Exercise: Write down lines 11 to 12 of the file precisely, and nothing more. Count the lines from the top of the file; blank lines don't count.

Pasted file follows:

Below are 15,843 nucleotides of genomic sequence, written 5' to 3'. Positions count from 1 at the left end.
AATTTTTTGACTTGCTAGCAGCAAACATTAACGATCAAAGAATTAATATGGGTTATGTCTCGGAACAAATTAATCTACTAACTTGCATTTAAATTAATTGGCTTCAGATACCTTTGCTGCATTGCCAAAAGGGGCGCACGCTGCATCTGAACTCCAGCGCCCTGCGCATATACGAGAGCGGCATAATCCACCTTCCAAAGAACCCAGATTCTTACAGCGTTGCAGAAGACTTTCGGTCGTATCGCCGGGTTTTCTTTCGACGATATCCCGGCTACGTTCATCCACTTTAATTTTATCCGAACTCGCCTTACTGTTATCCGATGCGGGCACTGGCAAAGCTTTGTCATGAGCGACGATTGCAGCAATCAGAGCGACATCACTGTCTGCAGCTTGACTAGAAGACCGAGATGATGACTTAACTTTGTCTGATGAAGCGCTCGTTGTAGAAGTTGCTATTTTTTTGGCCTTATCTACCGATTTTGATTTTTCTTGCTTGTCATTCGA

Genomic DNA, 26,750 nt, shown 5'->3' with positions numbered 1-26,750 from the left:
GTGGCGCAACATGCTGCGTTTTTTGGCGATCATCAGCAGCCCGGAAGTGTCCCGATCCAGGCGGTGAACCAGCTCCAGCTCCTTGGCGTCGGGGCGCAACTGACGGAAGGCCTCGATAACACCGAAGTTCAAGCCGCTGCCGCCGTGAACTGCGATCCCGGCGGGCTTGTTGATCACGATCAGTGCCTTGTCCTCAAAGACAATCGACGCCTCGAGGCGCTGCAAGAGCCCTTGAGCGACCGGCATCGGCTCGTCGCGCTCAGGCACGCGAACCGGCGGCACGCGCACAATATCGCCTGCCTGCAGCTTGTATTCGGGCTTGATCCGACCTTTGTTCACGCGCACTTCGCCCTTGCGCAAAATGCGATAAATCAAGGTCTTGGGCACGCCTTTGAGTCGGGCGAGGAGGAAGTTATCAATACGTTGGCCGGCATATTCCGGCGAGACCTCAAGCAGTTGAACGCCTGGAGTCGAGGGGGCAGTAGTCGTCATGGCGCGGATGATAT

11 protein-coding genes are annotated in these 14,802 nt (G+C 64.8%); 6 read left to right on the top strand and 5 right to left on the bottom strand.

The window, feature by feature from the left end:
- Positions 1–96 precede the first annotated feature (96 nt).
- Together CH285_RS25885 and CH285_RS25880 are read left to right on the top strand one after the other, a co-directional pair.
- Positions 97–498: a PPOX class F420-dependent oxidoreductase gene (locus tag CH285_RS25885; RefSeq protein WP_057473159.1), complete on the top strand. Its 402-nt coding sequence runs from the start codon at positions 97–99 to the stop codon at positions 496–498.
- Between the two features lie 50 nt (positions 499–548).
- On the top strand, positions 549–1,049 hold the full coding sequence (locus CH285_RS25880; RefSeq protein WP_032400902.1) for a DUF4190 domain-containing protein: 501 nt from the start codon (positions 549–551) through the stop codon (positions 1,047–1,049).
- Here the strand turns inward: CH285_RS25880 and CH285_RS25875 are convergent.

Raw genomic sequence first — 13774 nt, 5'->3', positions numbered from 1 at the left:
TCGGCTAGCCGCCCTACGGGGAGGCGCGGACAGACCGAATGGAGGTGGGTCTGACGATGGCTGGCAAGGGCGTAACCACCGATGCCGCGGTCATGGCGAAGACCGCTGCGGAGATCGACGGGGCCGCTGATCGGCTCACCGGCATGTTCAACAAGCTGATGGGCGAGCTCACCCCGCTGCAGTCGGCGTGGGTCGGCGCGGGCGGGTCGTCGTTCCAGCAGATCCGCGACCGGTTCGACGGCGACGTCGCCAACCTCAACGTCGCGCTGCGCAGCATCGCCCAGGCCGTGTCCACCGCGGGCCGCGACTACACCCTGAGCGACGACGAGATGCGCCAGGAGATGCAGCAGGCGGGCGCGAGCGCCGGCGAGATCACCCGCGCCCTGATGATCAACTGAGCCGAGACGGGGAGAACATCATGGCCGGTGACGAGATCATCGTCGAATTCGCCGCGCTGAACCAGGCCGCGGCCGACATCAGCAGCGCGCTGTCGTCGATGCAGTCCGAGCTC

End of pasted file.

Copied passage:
- On the top strand, positions 549–1,049 hold the full coding sequence (locus CH285_RS25880; RefSeq protein WP_032400902.1) for a DUF4190 domain-containing protein: 501 nt from the start codon (positions 549–551) through the stop codon (positions 1,047–1,049).
- Here the strand turns inward: CH285_RS25880 and CH285_RS25875 are convergent.